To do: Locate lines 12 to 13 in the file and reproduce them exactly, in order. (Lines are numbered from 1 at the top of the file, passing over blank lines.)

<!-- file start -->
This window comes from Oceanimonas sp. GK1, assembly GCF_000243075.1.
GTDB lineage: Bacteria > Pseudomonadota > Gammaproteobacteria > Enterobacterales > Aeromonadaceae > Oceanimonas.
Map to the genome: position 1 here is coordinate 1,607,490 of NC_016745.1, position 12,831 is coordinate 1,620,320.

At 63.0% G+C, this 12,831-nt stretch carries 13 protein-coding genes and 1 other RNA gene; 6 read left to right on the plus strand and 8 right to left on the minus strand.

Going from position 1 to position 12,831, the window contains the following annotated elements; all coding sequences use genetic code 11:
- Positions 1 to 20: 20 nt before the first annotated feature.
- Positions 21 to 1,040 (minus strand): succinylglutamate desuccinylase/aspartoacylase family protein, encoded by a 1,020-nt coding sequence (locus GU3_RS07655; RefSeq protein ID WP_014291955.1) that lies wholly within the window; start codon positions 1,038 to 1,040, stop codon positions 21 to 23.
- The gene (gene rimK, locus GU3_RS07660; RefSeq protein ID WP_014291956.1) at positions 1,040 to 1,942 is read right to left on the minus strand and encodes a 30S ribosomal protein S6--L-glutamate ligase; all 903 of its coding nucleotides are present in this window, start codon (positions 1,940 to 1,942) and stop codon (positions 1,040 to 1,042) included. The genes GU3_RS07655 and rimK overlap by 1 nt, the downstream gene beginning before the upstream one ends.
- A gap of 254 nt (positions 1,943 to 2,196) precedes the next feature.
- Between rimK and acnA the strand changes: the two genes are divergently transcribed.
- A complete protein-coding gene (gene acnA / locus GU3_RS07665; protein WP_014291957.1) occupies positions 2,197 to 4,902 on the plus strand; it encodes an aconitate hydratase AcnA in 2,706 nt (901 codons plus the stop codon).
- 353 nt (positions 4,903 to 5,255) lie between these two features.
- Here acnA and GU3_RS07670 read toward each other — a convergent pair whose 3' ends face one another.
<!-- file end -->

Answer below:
- 353 nt (positions 4,903 to 5,255) lie between these two features.
- Here acnA and GU3_RS07670 read toward each other — a convergent pair whose 3' ends face one another.